3.5 Ingestion: Do not induce vomiting. Wash out mouth with water and give patient plenty of water to drink.
3.6 Inhalation: If irritation occurs, move to fresh air. If nose or airways become inflamed seek medical advice.
WET CEMENTITIOUS PRODUCTS such as concrete MAY CAUSE SERIOUS BURNS in contact with eyes or skin.
You MUST wear the appropriate protective clothing at all times.
4. Accidental release measures
4.1 Personal Precautions (see 5.2)
4.2 Cleaning Up: Recover bulk spillage without delay and, for wet mixes, while material is still in non-hardened (plastic) state, using suction system or mechanical shovel. The product can be slurried by the addition of water but will subsequently set as a hard material. Keep children away from clean up operation.
4.3 Environmental Measures: Prevent from entering drains, sewers or water courses.
5. Exposure controls/personal protection
5.1 Engineering Measures: Where reasonably practicable dust exposure should be controlled by engineering methods such as local exhaust ventilation.
5.2 Personal Protective Equipment:
- Respiratory Protection – suitable respiratory protection (HSE approved standard) should be worn to ensure that personal exposure is less than the workplace exposure limit values.
- Hand and Skin Protection – Protective clothing should be worn which ensures that concrete does not come into contact with the skin. In some circumstances such as when laying concrete, waterproof gloves, waterproof trousers and boots may be necessary, also knee pads if kneeling down to finish a surface. Particular care should be taken to ensure that wet concrete does not enter the boots and persons do not kneel on the wet concrete so as to bring the wet concrete into contact with unprotected skin. Should wet concrete get inside boots, gloves or other protective clothing then this protective clothing should be immediately removed and the skin thoroughly washed as well as the protective clothing/footwear.
- Eye Protection – Dust-proof goggles (HSE approved standard) should be worn whenever there is a risk of cement powder or any cement/water mixture entering the eye. Suitable protection is advisable where there is a risk of material splashing.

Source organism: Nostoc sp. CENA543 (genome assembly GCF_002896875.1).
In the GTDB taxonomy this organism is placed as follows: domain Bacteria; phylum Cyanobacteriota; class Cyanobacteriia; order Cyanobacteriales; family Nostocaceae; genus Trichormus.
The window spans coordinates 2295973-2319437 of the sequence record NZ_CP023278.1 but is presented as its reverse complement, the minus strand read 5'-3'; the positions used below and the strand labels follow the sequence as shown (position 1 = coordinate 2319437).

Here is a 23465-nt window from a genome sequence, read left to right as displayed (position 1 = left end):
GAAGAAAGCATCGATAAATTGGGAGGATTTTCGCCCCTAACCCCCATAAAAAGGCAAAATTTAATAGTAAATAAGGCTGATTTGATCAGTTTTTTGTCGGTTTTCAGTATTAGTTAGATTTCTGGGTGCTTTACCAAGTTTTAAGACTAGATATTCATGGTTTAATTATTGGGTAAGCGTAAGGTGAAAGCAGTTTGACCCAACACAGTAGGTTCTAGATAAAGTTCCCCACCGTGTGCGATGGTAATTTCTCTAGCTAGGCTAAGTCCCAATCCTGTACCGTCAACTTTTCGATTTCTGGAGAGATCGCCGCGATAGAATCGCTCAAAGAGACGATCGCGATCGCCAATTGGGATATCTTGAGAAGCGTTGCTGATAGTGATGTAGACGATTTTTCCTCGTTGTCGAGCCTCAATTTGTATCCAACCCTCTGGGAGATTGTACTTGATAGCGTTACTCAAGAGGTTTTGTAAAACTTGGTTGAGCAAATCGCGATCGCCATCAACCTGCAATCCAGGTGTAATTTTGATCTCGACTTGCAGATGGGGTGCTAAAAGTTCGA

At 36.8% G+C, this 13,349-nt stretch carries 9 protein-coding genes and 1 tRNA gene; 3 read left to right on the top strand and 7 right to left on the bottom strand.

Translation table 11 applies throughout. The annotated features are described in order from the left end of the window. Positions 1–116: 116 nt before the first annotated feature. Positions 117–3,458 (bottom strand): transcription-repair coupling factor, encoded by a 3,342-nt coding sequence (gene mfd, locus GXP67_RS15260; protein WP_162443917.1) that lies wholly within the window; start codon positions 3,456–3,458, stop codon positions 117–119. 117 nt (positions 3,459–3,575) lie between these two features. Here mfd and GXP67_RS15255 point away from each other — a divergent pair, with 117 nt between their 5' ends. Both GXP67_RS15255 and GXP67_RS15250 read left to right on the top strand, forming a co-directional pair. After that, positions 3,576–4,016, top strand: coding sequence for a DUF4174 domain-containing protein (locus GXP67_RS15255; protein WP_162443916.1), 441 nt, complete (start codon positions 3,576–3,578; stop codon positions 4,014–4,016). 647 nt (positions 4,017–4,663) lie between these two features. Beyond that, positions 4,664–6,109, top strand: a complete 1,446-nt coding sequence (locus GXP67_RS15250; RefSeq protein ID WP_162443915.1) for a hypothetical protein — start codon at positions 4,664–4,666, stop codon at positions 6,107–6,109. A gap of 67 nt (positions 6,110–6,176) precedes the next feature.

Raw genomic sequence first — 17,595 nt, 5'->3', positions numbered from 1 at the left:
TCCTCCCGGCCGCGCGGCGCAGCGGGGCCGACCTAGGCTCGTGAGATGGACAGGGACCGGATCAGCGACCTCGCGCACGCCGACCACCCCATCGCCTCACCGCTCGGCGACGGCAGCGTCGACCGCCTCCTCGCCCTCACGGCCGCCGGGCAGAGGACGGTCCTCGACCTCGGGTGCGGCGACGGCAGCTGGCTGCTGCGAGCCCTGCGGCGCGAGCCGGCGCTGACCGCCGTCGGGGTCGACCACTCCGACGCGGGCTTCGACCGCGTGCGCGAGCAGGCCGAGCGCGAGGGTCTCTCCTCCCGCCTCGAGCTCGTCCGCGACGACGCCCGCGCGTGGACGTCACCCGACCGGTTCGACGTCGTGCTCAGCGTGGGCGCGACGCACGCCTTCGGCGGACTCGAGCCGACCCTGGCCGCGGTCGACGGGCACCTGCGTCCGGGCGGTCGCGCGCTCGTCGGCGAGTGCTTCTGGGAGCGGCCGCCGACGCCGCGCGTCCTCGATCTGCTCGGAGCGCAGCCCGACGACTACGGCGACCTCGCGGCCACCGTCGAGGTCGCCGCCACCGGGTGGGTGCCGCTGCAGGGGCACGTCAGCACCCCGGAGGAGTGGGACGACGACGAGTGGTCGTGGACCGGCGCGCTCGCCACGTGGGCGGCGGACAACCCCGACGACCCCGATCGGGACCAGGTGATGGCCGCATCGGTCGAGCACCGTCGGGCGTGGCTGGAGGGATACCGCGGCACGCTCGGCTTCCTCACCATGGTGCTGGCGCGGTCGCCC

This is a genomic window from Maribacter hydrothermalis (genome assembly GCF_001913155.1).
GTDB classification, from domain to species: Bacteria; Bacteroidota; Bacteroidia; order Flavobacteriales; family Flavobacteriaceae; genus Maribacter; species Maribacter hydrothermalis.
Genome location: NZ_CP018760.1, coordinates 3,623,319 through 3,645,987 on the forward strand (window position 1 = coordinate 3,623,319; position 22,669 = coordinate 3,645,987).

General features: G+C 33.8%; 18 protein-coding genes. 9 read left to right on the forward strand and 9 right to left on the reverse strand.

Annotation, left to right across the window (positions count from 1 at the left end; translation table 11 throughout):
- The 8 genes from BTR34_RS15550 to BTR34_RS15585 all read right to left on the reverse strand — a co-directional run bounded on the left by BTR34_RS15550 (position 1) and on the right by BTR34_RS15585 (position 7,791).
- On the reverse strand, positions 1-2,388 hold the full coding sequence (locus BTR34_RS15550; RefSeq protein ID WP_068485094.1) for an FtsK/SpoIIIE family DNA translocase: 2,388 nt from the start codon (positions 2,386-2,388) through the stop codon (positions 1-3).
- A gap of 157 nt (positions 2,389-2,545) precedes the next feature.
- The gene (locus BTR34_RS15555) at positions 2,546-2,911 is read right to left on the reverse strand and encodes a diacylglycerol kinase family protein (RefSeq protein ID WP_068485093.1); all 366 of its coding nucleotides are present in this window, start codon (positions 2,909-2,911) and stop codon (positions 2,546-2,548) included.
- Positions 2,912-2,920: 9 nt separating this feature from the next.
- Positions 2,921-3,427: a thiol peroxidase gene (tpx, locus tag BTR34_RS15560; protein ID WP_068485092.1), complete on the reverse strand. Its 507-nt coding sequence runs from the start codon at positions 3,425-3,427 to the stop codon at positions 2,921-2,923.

6. Stability and Reactivity
Reacts with moisture to become alkaline.
7. Toxicological Information
7.1 Short Term Effects:
- Eye Contact – Mild exposure can cause soreness. Gross exposures or untreated mild exposures can lead to chemical burning and ulceration of the eye.
- Skin – (Short- term exposure) May cause alkali burns, may cause acute allergic dermatitis in people sensitised to chromium compounds. (Chronic long-term exposure) May cause irritant contact dermatitis, may lead to sensitisation of the skin to chromium compounds.
- Ingestion – The swallowing of small amounts of any cement/water mixtures is unlikely to cause significant reaction. Large doses may result in irritation to the gastro intestinal tract.
- Inhalation – Cement powder may cause inflammation of mucous membranes. Inhalation of large quantities of dust or dust containing respirable silica (generated by cutting, drilling etc.) may cause progressive lung damage, leading to permanent disability and, in extreme cases, premature death.
7.2 Chronic Effects:
Skin exposure has been linked to allergic (chromium) dermatitis. Allergic dermatitis more commonly arises through contact with cement/water mixtures than dry cement or dry pre-mixed concrete or mortars. Long term exposure to silica dust may cause silicosis and lead to an increased risk of developing lung cancer.